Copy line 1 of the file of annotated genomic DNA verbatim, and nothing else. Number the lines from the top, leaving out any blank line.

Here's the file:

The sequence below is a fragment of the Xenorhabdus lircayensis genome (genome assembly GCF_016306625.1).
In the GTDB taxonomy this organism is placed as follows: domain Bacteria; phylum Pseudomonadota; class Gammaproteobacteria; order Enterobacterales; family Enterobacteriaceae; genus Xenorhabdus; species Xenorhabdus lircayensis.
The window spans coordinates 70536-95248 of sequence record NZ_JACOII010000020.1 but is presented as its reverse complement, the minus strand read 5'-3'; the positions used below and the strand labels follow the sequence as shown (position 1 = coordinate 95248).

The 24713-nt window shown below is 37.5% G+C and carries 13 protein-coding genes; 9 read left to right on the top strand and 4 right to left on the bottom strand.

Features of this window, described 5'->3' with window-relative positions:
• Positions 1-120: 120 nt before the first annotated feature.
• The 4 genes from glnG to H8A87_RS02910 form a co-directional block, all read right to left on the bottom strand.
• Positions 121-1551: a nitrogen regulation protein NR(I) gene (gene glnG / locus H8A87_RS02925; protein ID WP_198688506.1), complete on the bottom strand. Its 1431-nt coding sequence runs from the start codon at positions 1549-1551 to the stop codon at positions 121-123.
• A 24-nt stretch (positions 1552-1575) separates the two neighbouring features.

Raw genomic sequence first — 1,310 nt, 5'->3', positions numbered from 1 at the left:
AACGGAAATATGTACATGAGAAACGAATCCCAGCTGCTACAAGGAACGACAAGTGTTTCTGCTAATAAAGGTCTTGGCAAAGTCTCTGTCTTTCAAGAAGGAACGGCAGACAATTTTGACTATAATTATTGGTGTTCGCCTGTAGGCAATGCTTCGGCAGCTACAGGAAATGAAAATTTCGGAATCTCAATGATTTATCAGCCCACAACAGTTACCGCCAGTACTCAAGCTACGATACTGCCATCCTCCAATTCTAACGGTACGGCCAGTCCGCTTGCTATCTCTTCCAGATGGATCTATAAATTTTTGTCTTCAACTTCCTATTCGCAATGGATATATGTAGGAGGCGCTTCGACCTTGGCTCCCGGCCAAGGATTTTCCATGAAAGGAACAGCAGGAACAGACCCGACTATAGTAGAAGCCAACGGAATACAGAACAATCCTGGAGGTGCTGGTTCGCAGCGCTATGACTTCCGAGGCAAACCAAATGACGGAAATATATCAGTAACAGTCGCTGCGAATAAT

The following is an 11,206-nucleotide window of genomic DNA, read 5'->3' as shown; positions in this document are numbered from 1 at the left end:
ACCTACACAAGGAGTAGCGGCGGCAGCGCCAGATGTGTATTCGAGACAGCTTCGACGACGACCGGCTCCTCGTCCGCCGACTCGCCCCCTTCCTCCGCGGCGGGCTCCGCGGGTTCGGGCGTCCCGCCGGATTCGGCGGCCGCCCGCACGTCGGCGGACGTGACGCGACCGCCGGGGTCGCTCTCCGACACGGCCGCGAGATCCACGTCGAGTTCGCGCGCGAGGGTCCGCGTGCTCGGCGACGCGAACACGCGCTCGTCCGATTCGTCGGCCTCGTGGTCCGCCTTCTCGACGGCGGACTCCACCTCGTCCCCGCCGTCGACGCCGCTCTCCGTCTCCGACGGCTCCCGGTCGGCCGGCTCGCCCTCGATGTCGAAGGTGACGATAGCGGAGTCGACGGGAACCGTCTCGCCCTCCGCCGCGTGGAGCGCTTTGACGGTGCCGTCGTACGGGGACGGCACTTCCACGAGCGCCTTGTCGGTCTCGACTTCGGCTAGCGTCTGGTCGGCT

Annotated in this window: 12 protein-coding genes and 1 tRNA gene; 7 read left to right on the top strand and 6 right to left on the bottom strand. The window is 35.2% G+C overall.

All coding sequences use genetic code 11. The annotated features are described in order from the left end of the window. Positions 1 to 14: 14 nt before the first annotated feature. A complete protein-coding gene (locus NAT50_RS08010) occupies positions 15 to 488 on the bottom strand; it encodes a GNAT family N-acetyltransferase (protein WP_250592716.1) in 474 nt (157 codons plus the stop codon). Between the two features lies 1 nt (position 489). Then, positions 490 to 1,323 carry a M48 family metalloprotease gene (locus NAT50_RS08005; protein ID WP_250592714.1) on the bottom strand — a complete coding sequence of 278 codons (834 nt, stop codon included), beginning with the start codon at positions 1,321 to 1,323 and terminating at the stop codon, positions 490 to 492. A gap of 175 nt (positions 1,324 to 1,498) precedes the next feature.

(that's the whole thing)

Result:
The sequence below is a fragment of the Xenorhabdus lircayensis genome (genome assembly GCF_016306625.1).